In my previous entry I wrote about the ideas out of which Andrew Bovell created When the Rain Stops Falling. Here I'd like to provide a few more concrete details about how the play has made its way in the world.

A little more than two years ago, as Bovell was starting to write Rain for its premiere at the Adelaide Festival in Australia, he got a call from Hollywood asking him to do a draft of the murder-investigation movie Edge of Darkness. (The film, which stars Mel Gibson, opens in the U.S. on January 29.) "They wanted the draft," said Bovell, "before the writers' strike. So I was juggling two deadlines: Adelaide's for the play, and Hollywood's for the movie."

What followed, said Bovell, "was a terrible 6 to 8 weeks, filled with stress. I was writing scenes for the play and emailing them to the director.. I plowed through until I reached the end. Luckily, I was able to write the second draft quite quickly, under somewhat less pressure."

The play had its world premiere in Adelaide on February 23, 2008. "The word of mouth spread," Bovell said, "and we were quickly sold out." The production met with equal success when it was done in 2009 at the Sydney Theatre Company and at the Melbourne Theatre Company; a separate staging at the Almeida Theatre in London received acclaim in spring and summer 2009. The Australian production will be revived later this year in Brisbane and receive its final performance at the location where the piece opens, Alice Springs.

I asked Bovell --whose screenplay credits include Strictly Ballroom (1992) and Lantana (2001), and who is about to go back to an earlier project, a movie version of Arthur Miller's View from the Bridge, which, coincidentally, is about to open on Broadway -- if the British response to Rain had been different from that of the Australians. "Not really," he replied. "The response was strong in both. For any audience, the first 20 or 30 minutes of the play are confusing. I'm not trying to be deliberately obscure. It's just that there are five stories to be established, and in any play or movie, the set-up is often the most difficult part." He adds: "Early on, we learn that there's a secret, and I think that that helps pull the audience through the first part."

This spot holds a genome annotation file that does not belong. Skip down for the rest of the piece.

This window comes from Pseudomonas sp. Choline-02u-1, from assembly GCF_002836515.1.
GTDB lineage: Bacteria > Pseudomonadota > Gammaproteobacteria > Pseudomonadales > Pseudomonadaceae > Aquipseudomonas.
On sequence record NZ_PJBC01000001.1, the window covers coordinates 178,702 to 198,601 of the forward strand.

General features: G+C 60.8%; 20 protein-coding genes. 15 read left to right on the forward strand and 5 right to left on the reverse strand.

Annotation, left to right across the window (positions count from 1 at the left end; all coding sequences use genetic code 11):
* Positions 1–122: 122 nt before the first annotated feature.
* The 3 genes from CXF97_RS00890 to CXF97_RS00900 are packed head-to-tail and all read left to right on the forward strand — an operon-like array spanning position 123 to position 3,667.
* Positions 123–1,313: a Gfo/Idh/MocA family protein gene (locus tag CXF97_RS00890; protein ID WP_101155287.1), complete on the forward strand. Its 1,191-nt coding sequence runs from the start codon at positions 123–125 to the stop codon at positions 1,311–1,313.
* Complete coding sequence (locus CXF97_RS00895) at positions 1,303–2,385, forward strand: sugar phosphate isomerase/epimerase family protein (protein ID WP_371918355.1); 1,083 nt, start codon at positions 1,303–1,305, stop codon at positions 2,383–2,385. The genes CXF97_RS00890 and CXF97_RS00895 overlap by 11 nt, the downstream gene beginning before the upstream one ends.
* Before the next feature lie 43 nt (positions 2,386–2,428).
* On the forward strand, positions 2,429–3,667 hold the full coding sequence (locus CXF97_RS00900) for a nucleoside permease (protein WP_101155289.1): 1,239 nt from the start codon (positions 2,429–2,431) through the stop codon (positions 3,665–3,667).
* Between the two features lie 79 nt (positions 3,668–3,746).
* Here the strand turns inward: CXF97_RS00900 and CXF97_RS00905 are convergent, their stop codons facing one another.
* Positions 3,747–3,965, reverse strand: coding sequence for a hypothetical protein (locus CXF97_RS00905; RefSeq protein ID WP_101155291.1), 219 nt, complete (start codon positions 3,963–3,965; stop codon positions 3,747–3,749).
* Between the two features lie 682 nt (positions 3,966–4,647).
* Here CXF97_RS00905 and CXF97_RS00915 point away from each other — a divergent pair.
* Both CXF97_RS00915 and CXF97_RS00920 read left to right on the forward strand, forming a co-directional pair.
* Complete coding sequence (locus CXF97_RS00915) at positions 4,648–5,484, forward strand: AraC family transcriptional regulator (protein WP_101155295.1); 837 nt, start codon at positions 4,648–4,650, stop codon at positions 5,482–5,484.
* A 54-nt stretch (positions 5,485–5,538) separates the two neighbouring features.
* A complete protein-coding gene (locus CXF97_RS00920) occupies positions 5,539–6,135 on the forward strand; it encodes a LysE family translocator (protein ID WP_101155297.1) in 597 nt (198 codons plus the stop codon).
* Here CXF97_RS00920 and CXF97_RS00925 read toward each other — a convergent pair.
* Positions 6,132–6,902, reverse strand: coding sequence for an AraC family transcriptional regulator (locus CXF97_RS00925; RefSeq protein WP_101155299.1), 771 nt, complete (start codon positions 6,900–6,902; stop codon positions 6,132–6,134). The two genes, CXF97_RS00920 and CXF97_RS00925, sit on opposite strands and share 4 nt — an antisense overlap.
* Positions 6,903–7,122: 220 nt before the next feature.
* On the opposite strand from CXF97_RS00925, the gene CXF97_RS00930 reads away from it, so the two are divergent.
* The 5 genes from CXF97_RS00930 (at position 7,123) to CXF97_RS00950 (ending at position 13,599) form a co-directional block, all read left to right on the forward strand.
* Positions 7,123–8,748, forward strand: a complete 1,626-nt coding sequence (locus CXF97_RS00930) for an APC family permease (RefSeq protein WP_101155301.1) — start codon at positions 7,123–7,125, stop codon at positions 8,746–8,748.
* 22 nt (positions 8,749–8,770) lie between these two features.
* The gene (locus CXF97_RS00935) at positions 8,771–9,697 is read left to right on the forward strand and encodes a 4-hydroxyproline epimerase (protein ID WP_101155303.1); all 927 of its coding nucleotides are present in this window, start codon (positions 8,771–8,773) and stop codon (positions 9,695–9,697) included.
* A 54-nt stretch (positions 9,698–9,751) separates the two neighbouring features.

In both the U.K. and Australia, some critics described the play as "apocalyptic." Bovell responds: "I wouldn't describe it as an apocalyptic work, although it flirts with that notion." He continues: "Part of it takes place in 2039, and we're faced with what seems to be an endless deluge. But the rain does stop falling."

I mention to Bovell that it can be tricky imagining life in the future. "Yes," he replies, "especially because in so many representations of the future humans are depicted as cold and robotic. I'm imagining a future where we are as emotionally vulnerable as we are now. That creates a level of reassurance for people, I think."

BRENDAN LEMON is the American theater critic for the Financial Times and the editor of